Aurora charter school for teen parents gets 5-year state renewal

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Grecia Garcia, left, and Ruby Gutierrez work on ceramic boxes they made in art class, May 3 at New Legacy Charter School.
Photo by Philip B. Poston/Sentinel Colorado

AURORA | A charter school for teen moms and their children has been approved to keep doors open for another five years.

The state Charter School Institute allowed New Legacy Charter School this month to continue offering a high school with no grades, no flunking and childcare.

New Legacy is tailored for pregnant and parenting teens that otherwise wouldn’t have access to traditional schooling.  The school is in north Aurora — just blocks from the Stanley Marketplace — but is overseen by the Charter School Institute, the state government charter school wing.

“We are proud to continue our partnership with New Legacy, a charter school whose model closely aligns to our mission of fostering high quality options that seek to close the opportunity gap, said CSI Executive Director Dr. Terry Croy Lewis.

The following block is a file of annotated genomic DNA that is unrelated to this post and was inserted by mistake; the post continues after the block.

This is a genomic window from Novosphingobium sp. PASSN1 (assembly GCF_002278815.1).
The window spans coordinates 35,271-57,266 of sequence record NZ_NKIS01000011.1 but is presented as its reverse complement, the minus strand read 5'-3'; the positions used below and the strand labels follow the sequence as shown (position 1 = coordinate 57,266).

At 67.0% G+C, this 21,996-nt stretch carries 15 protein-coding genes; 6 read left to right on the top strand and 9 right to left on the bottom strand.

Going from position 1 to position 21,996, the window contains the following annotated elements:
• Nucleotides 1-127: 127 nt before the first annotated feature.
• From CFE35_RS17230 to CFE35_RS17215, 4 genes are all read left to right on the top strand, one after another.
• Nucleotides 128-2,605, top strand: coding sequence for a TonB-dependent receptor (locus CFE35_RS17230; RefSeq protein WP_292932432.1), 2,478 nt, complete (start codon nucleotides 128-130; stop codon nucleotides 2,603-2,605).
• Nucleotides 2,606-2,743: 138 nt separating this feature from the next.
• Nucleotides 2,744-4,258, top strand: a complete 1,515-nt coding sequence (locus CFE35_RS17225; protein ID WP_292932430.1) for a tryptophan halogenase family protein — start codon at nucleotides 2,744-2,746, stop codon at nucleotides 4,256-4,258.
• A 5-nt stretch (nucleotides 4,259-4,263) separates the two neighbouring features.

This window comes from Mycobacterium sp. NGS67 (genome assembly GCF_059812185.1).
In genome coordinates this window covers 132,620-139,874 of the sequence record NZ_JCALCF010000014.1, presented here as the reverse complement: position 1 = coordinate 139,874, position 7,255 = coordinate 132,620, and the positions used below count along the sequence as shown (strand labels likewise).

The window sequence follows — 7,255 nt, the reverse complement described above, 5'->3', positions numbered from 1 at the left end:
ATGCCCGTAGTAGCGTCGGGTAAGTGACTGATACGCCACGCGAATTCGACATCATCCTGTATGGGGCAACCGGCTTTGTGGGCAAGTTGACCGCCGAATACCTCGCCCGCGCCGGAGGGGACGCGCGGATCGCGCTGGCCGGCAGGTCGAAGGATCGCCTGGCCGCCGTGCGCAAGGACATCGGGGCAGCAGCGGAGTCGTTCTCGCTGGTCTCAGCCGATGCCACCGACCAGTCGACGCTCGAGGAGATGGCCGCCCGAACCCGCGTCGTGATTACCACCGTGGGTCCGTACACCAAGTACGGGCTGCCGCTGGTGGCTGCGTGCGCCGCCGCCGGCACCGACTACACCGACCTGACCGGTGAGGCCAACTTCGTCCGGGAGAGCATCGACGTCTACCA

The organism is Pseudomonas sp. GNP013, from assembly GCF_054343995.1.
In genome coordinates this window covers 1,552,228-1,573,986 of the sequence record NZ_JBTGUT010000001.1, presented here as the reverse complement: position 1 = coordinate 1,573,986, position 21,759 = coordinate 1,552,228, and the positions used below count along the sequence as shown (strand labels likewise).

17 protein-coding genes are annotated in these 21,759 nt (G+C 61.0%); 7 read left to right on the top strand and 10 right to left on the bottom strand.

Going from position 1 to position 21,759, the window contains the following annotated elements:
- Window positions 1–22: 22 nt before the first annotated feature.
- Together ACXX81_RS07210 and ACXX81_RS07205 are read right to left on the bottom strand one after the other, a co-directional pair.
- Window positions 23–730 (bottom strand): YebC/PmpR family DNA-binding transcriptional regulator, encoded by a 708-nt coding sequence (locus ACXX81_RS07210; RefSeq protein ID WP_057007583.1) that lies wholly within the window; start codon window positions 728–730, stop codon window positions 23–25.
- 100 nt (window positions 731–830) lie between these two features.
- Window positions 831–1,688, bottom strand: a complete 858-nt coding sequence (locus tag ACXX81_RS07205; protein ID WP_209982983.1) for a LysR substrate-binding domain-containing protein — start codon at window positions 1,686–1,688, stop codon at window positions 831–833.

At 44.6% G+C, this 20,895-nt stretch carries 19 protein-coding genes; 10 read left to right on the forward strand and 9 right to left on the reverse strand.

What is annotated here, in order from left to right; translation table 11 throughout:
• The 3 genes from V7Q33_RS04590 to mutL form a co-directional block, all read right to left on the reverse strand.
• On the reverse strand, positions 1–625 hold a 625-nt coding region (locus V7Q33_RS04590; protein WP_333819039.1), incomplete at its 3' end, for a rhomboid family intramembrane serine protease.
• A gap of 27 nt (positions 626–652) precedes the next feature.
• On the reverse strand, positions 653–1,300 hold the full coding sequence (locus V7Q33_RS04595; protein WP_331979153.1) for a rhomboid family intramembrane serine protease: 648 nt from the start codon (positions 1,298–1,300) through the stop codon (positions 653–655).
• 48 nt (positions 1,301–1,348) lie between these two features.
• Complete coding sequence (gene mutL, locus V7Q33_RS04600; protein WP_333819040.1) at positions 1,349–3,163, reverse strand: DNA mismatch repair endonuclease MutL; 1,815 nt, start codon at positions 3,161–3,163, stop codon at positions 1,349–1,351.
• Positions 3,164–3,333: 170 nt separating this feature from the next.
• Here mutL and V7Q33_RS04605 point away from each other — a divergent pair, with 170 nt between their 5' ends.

New Legacy’s Executive Director, Steve Bartholomew, said the school will continue to focus on giving opportunities to future generations of students.

The school was first approved in 2015 and has been open since.

High school Principal Leah Bock told The Sentinel in May that high school classes include parenting techniques and chemistry alike. Students between the age of 14-21 can enroll, or graduate, at any time.

It’s a small school with about 95 high school students and 65 of their children. Most students are female, Hispanic and are either parenting or pregnant.

Whereas teens with children of their own are at-risk of dropping out from normal high schools to parent during the day, New Legacy offers free daycare during school on site.

Even so, attendance rates in recent years were far below state and APS averages, and standardized test scores aren’t available on the state Department of Education website. Many students enroll because they weren’t engaged in other schools for various reasons — even some non-pregnant teens without kids of their own.

The state education department, which rates all schools on test scores and other factors, says Legacy students aren’t meeting academic achievement benchmarks, with multi-year declines in PSAT math, reading and writing scores.